We completed two kinds of beautiful cookies on our first day, and three more on our second. I slowly and uncertainly began to learn my way around the confusing warrens that are the ICC kitchens and corridors. Hidden staircases lurk beside classrooms with secret elevators, and one wrong turn can send you down a hallway you have never traversed. This place is like Hogwarts. I half expect to encounter a giant, three-headed dog on my way to the lavish, student-cooked lunch buffet on the fifth floor.

My classmates and I settled into a wide, circular booth beside the library on the third floor for our hurried lunch break. We got to know each other quickly, and I learned that they epitomize the melting pot that is New York City. From Mexico to Switzerland to Morocco, Syracuse to Queens to Atlanta, we have the globe surprisingly well represented for such a small group. All of my classmates appear as wide eyed and excited as I am.

Unit 1 is comprised of a plethora of delicious cookies, and the new curriculum has clearly been arranged in a thoughtful manner that will begin to build our foundation of skills. Between lectures and baking, I learned a dizzying array of dough types, shaping methods and preparation styles. There are brownies and biscotti and intricate checkerboard shortbread designs. We made pretty dough swirls and hand shaped vanilla crescents and Chocolate Heaven Cookies that taste even better than their name implies.


It’s all-encompassing, but it’s not overwhelming. I knew I would enjoy this. Obviously, that’s a huge part of why I came here. But it’s so much more than that. It quickly dawns on me that the magical Hogwarts aura is a more apt comparison than I anticipated. Chef Jürgen can be Professor Dumbledore at one moment, with his kindly encouragement and reassurances as we take our trepidatious first steps as fledgling bakers. At other times… Severus Snape.

“Done. Out,” he instructs succinctly after taking the quickest of glances at a dough twirling in my mixer. I love every moment of this. Cookies, glazes, and doughs are my curses, potions and spells, and to me they are no less magical. I am engrossed in my textbook each night, eagerly learning new recipes to meticulously write out on our ever-present note cards for class. A blizzard-induced snow day is devastating to me, as all I can think about are the new goodies I won’t learn to make that day.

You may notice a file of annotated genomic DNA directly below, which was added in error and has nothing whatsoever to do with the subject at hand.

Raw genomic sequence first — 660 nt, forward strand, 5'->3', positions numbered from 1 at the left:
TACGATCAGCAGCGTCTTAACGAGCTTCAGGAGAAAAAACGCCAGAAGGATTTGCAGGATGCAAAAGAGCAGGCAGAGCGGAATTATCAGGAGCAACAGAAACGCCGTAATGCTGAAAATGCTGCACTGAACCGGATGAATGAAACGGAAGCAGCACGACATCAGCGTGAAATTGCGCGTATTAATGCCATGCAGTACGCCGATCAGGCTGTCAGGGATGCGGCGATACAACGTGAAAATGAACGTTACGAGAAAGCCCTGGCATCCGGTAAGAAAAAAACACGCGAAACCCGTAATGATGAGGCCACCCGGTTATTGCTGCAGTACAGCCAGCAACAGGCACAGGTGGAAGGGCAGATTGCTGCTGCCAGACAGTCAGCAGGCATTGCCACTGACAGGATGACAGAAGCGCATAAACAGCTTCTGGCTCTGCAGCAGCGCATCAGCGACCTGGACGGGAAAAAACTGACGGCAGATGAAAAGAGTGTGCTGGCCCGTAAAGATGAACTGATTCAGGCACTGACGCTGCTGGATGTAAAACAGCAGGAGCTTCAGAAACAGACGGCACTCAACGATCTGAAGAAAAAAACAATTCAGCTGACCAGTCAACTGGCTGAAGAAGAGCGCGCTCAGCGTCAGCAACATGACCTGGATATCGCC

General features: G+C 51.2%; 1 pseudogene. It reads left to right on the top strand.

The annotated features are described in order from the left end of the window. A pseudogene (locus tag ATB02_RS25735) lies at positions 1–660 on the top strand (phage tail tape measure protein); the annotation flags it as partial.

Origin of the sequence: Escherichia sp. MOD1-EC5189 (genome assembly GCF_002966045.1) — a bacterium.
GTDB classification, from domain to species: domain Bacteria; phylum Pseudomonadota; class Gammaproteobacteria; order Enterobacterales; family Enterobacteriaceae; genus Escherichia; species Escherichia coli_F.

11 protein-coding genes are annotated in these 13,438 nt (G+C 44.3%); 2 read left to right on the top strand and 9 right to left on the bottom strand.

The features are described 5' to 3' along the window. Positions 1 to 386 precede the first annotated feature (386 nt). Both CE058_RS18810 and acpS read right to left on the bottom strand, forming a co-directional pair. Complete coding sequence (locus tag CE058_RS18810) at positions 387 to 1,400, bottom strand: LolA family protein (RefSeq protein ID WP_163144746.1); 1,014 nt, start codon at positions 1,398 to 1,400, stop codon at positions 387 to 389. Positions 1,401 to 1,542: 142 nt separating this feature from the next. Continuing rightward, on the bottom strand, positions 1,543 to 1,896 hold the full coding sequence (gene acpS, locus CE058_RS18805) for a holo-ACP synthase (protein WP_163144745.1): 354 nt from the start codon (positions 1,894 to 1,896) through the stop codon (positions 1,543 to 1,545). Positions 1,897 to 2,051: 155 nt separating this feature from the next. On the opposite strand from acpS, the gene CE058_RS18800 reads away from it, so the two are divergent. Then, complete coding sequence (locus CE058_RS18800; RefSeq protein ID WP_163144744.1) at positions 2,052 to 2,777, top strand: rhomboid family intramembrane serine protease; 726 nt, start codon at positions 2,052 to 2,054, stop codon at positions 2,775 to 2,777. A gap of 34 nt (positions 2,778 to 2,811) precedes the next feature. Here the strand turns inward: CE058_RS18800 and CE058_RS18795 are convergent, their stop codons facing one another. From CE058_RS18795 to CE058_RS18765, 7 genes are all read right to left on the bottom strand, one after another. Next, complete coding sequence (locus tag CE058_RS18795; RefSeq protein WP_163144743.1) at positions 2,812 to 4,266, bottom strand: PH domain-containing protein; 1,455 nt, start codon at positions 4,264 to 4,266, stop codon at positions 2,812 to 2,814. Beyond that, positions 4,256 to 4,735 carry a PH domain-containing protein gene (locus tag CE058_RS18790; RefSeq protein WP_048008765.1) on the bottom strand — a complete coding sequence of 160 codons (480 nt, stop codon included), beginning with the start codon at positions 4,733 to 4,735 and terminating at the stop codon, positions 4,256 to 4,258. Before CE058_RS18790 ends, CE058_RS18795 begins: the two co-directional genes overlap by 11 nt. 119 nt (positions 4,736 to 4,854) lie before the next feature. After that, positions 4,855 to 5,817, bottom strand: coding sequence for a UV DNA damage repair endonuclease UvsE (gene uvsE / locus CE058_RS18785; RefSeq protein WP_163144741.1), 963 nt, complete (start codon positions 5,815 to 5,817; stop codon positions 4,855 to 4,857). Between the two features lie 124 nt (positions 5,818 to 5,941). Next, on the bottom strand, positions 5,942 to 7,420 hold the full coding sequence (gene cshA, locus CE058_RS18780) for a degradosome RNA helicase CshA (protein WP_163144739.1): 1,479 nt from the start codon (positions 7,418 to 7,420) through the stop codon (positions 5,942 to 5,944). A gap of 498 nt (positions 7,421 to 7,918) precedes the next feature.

I have had a unique and checkered academic path bring me here. There are several colleges and universities and a couple of different degrees on my resume, but I would never have been described as an eager or particularly diligent student. But by the first hour of my first day at ICC, I knew that I would be. I volunteer to answer any question or read any passage. I work at a speed I wasn’t sure I was capable of. I practically float to school each morning and I wish I could stay late each afternoon. I aced our first written test and my classroom evaluations and practical exam results exceeded my own lofty expectations. This place is changing who I am, and I can’t get enough of it. I’m not going to be some Weasley brother or background character in this grand adventure. I will work and study as hard as Hermione Granger, and if I keep learning and improving at this breakneck pace, maybe there’s even a chance that I can become a pastry Harry Potter.